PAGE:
As more manure goes to the lagoon, the lagoon tends to be anaerobic all the way to the top. The aerobic surface layer is minimized or nonexistent and thus cannot function as an odor cap anymore. The accumulation of high concentrations of volatile fatty acids leads to offensive odor. In addition, copper sulfate is commonly used in the animals’ foot bath. Copper sulfate (and other naturally occurring sulfate compounds from the manure) can provide energy to a different group of bacteria known as sulfate reducers, which results in the production of hydrogen sulfide. Smell from the combination of high concentrations of volatile fatty acids and hydrogen sulfite is beyond offensive.
Enhancing Aerobic Conditions
Pro-Act Microbial specializes in manure lagoon treatments. Its patent-pending treatment system simulates the working lagoon by providing air to the surface layer and augmenting the lagoon with aerobic and facultative microbes. These microbes use the excess volatile fatty acids produced in CAFO lagoons and convert them to carbon dioxide and water in the presence of air – essentially recreating the odor cap normally present in a working lagoon to reduce odor. With the volatile fatty acids siphoned off by the aerobic/facultative microbes, the methane bacteria are relieved from inhibition and start to produce methane again. The microbial populations in the lagoon are gradually returned back to normal: hydrolytic bacteria break down the manure solids, fermentation bacteria convert the breakdown products to volatile fatty acids and others, methane bacteria produce methane. Sulfate reducing bacteria are no longer dominating the lagoon and much less hydrogen sulfide will be produced.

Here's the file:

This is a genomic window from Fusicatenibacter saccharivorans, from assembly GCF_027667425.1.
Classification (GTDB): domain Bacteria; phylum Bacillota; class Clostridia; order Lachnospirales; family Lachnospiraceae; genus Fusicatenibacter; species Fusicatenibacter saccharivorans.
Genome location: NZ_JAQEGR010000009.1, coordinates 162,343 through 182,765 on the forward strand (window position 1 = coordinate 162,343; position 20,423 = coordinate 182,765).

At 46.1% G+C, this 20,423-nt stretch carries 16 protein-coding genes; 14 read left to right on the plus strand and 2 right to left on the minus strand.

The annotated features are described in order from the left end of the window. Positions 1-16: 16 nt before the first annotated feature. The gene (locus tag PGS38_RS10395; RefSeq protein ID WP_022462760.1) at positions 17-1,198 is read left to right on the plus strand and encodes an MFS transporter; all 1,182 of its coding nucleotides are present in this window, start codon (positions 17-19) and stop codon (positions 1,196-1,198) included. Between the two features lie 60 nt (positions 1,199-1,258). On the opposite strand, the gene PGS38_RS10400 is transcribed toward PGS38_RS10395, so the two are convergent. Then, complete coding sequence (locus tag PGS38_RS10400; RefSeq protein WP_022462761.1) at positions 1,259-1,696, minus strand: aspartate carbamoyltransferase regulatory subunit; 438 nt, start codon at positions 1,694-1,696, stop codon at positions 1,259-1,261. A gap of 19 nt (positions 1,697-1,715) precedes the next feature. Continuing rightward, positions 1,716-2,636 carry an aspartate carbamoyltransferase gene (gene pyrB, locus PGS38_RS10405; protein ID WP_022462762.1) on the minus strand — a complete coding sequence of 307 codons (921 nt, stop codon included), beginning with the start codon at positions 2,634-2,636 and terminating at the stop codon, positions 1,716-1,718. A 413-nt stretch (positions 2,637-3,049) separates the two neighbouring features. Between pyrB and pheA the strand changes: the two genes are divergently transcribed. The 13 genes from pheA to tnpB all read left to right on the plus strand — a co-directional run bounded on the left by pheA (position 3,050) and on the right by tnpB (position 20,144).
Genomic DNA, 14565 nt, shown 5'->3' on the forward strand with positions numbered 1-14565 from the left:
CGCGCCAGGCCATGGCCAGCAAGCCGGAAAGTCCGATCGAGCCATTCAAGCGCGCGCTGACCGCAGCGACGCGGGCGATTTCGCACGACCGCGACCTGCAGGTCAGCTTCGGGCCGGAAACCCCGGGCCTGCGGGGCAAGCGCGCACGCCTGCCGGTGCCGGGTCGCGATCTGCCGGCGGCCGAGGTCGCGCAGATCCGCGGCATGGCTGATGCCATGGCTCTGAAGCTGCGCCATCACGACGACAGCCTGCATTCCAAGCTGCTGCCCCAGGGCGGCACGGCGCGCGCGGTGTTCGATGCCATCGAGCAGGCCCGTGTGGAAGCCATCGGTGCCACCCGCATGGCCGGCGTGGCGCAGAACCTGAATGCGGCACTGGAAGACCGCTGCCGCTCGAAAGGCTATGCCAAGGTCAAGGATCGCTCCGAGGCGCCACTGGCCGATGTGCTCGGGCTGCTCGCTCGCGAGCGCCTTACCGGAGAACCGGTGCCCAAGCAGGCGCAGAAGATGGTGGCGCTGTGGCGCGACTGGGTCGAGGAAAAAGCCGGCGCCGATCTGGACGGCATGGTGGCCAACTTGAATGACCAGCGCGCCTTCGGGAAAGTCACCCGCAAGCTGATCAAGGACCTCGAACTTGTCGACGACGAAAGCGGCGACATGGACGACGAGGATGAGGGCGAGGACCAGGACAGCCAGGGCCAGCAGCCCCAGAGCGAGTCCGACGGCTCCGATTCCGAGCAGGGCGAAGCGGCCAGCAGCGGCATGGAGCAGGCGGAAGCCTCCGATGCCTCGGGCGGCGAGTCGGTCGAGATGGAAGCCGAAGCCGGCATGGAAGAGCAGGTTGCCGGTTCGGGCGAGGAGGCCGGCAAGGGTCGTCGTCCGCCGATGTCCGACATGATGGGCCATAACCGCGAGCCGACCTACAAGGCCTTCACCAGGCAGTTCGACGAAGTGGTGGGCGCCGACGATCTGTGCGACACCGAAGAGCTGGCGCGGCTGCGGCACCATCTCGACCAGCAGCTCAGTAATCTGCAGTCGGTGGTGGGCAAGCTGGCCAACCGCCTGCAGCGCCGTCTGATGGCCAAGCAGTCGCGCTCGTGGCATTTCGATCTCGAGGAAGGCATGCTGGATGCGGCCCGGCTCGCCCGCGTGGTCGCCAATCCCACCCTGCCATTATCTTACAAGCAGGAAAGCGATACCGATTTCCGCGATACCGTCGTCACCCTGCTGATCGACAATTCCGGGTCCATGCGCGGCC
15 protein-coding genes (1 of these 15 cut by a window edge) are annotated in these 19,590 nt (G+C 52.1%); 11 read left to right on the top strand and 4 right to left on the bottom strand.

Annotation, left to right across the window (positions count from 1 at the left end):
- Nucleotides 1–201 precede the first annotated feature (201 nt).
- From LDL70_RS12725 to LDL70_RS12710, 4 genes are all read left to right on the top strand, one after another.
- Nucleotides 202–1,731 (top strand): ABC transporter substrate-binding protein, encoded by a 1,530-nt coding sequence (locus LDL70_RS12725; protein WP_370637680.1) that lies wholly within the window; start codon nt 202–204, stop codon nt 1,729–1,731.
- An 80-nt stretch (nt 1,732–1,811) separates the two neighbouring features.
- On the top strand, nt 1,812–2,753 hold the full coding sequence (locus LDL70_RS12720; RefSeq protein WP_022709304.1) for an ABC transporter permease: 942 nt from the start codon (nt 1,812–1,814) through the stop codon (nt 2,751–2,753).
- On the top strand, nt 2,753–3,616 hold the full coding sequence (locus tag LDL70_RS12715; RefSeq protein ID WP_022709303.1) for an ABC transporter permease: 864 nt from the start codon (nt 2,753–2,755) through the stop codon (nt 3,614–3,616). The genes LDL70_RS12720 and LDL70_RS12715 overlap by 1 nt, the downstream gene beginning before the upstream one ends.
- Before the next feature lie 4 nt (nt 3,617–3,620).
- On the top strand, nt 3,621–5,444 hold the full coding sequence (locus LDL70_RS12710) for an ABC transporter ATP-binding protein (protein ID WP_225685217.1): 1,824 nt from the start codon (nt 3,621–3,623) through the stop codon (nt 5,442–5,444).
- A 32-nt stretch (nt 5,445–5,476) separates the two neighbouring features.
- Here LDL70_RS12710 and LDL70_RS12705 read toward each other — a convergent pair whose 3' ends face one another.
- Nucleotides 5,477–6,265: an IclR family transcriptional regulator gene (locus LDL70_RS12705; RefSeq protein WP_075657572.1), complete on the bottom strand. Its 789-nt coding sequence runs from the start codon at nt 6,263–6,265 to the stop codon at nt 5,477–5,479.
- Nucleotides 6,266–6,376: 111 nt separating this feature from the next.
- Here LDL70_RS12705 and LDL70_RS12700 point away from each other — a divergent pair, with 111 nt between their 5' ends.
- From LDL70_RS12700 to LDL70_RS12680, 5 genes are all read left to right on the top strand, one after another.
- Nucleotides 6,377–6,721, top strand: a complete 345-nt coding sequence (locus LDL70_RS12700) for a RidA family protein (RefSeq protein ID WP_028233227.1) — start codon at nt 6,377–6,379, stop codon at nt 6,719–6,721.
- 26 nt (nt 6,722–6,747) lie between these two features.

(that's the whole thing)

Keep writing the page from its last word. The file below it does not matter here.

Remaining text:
Studies on ammonia and hydrogen sulfide concentration in the lagoon water confirmed both compounds were greatly reduced. It is interesting to note that the siphoning off of volatile fatty acids by the aerobic/facultative bacteria resembles the rumen system. In the rumen, the cow absorbs the volatile fatty acids for energy so the feed can continuously be digested by the anaerobic microbes through degradation, fermentation and methane production as mentioned above. In a lagoon, the volatile fatty acids need to be removed. In this case, they are removed by the aerobic and the facultative microbes added as a part of the treatment system to simulate a working lagoon and the rumen system.
When a solids separator is used in conjunction with the surface air and microbes, results are even better. This is because the solids in the lagoon tend to be harder to digest compared to the animal feed. Solids removed by the separator are more than likely the hardest material to digest. Thus, if a separator is used prior to the manure slurry entering the lagoon, microbes (the aerobic/facultative ones added with the treatment system and the anaerobic microbes indigenous to the manure) in the lagoon will be able to liquefy the solids while keeping the odor down. It is important to know that the aerobic/facultative bacteria added to the lagoon are naturally occurring microbes but not indigenous to the manure lagoon so they have to be added periodically to keep the system working.
As a manure lagoon is a living microbial system, anything that upsets the microbes should be avoided. For instance, copper sulfate is used to kill or inhibit the agents of hairy heel warts. It will also kill the bacteria present in the lagoon. The anaerobic microbial system will break down. The lagoon may not smell but solids will become a big problem. Likewise, the use of other disinfecting products such as formaldehyde should be minimized. On the other hand, when a lagoon smells, it is likely that the microbes in the lagoon are out of balance. Restoring the proper microbial balance in the lagoon by taking away excess volatile fatty acids produced by microbial fermentation will ensure that methane production resumes and solids are liquefied.
Chuzhao Lin, Ph.D., is director of research at Pro-Act Microbial in Warren, Rhode Island.